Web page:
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The Federal Bureau of Investigation and local law enforcement agencies increasingly are approaching insurers to contribute money and other resources needed to bust crime rings.
Cash, in both large and small amounts, often is needed by undercover agents to buy stolen goods from thieves, or at least show them that the purchasers have the money to make a buy.
But budget constraints can mean that law enforcement agencies don't have the needed cash.
Insurers often are willing to supply the money because it can help them retrieve stolen goods for significantly less than it costs to replace the merchandise. And, it can help insurers forge a relationship with police that can later prove valuable in efforts to recover stolen property.
It's a win-win case for the insurers and the law enforcers, says Robert F. DeBellis, a special agent of the FBI in Newark, N.J., who regularly works with insurers to recover stolen goods.
"If you have a claim of $500,000 and you can buy it back for a third of that, then it's an easy decision to make," Mr. DeBellis said.
In addition, the FBI gets more evidence against "the bad guys," he said.
And policyholders benefit as fewer claims can lead to lower premiums and the publicity on the sting operations can deter criminals from future thefts, said Donald Siegrist, home office fraud manager at Chubb Corp. in Warren, N.J.
"When word gets around that sting operations are in effect, it lessens the chance of hijackings happening," he said.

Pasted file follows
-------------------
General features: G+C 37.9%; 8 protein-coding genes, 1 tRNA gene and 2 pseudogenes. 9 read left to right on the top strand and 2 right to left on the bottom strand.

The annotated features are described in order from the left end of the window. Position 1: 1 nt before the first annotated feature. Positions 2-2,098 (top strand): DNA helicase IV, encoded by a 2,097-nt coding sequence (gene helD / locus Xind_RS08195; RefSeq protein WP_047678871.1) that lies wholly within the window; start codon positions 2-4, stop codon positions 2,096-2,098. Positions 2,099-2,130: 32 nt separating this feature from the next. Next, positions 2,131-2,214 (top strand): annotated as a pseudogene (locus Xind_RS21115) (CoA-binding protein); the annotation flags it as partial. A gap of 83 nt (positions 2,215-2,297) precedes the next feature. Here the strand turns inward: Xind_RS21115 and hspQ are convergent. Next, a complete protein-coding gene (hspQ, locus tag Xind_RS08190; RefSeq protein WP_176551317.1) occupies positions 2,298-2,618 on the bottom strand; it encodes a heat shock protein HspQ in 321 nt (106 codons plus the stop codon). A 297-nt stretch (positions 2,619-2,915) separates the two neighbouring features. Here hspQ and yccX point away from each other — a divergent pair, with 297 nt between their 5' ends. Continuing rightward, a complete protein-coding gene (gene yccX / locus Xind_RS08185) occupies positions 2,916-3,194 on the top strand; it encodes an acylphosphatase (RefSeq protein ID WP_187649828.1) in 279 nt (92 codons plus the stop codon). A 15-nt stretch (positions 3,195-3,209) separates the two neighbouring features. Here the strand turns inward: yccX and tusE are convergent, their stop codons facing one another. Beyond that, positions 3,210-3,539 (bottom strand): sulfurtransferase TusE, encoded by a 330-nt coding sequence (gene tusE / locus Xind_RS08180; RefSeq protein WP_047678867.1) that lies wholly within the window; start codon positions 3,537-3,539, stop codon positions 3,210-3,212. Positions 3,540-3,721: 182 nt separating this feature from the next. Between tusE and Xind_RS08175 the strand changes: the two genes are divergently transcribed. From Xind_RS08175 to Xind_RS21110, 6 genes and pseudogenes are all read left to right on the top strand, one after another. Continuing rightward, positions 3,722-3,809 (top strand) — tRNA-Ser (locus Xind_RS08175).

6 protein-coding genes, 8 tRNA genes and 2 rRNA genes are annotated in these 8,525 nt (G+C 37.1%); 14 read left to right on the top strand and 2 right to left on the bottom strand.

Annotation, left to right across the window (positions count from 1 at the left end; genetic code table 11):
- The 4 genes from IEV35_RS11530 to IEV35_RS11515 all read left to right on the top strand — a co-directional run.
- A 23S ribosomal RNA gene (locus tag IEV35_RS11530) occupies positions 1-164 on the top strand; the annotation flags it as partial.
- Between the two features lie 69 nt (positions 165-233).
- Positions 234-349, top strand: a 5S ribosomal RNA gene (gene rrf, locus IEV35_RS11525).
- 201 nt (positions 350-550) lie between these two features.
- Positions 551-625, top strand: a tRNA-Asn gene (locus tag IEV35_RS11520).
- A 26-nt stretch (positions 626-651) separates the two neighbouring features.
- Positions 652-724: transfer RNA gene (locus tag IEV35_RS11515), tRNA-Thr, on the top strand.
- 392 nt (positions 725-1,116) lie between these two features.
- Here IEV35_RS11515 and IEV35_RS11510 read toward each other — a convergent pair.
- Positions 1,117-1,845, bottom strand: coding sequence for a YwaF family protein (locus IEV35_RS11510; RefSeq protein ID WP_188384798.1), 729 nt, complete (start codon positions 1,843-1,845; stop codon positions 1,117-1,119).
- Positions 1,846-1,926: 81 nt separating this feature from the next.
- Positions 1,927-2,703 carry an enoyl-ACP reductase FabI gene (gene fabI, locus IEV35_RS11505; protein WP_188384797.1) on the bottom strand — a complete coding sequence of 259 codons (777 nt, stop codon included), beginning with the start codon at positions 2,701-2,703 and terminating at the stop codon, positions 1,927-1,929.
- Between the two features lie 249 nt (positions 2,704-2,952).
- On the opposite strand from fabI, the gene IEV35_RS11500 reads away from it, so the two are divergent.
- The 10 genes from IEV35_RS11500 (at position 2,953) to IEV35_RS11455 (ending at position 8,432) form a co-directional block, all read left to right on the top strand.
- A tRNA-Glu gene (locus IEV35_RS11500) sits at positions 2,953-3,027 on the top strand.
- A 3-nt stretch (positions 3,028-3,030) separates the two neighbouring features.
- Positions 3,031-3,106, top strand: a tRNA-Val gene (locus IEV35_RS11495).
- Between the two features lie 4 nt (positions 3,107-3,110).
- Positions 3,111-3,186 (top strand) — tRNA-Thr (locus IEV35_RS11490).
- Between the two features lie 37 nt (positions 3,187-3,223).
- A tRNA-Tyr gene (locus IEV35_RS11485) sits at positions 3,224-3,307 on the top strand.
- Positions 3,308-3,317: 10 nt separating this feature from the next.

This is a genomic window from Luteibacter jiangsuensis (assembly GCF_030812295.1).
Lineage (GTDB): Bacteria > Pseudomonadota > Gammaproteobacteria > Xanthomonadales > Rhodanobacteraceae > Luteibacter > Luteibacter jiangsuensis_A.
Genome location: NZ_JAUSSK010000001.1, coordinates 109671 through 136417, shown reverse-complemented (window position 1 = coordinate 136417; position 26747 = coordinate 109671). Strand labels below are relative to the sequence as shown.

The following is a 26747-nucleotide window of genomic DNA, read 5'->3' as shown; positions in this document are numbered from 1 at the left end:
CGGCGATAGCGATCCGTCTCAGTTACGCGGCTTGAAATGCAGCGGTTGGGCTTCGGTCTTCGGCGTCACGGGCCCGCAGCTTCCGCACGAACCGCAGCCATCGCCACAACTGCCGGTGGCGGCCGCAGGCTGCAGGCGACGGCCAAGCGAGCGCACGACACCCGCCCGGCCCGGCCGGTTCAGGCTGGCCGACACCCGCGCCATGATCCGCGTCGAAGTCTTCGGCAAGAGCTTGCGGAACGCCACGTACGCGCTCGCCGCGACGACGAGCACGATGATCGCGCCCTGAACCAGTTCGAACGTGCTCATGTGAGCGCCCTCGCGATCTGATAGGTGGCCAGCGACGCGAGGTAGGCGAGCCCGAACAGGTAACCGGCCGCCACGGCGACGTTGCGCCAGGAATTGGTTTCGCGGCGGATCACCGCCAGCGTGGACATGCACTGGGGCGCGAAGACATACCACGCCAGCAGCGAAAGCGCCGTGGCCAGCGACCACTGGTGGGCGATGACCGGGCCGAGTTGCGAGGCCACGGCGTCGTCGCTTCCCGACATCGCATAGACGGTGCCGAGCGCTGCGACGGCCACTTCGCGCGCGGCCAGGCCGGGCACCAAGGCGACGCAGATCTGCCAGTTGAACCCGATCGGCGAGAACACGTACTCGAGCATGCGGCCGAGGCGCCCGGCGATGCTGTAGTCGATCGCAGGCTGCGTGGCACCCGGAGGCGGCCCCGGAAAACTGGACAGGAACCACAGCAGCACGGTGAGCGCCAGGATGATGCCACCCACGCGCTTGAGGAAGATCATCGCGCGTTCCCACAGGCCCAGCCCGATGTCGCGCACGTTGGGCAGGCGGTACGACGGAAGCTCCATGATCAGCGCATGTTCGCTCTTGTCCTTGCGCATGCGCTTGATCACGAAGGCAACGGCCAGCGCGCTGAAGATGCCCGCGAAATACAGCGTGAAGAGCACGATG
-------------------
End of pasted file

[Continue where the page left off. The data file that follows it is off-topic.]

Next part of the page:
Chubb is one insurer that has taken advantage of the ability to redeem stolen goods at a knock-down price by funding a sting.
In 1993, a hijacker stole from a Chubb policyholder in San Diego a trailer full of clothes imported from the Far East worth about $100,000.
The California State Police officers working undercover were offered the clothes for about $30,000. The police wanted to buy the clothes to obtain more evidence against the criminal organization they had infiltrated and approached Chubb to fund the sting, Mr. Siegrist said.
Chubb decided in less than 48 hours to fund the sting.
"We got the clothes back and they got some more evidence," Mr. Siegrist said.
Chubb is seldom is approached to fund the stings but, when it is, the insurer likes to get involved, he said.
"The frequency is few and far between, but we have let the police know that we are amenable to it and that we would like to participate," Mr. Siegrist said.
The FBI also needs outside funding because its budget for stings also is limited, hampering its ability to collect the most evidence possible, Mr. DeBellis said.
In Newark, the FBI has a budget of around $55,000 every six months to buy stolen property in sting operations, but that can easily be spent in one or two stings, said Mr. DeBellis.
"If you buy two loads of VCRs at $30,000 a load, you've used up your whole budget," he said.
To obtain this "third-party funding," the FBI turns to trucking companies that are key targets of thieves and their insurers, Mr. DeBellis said.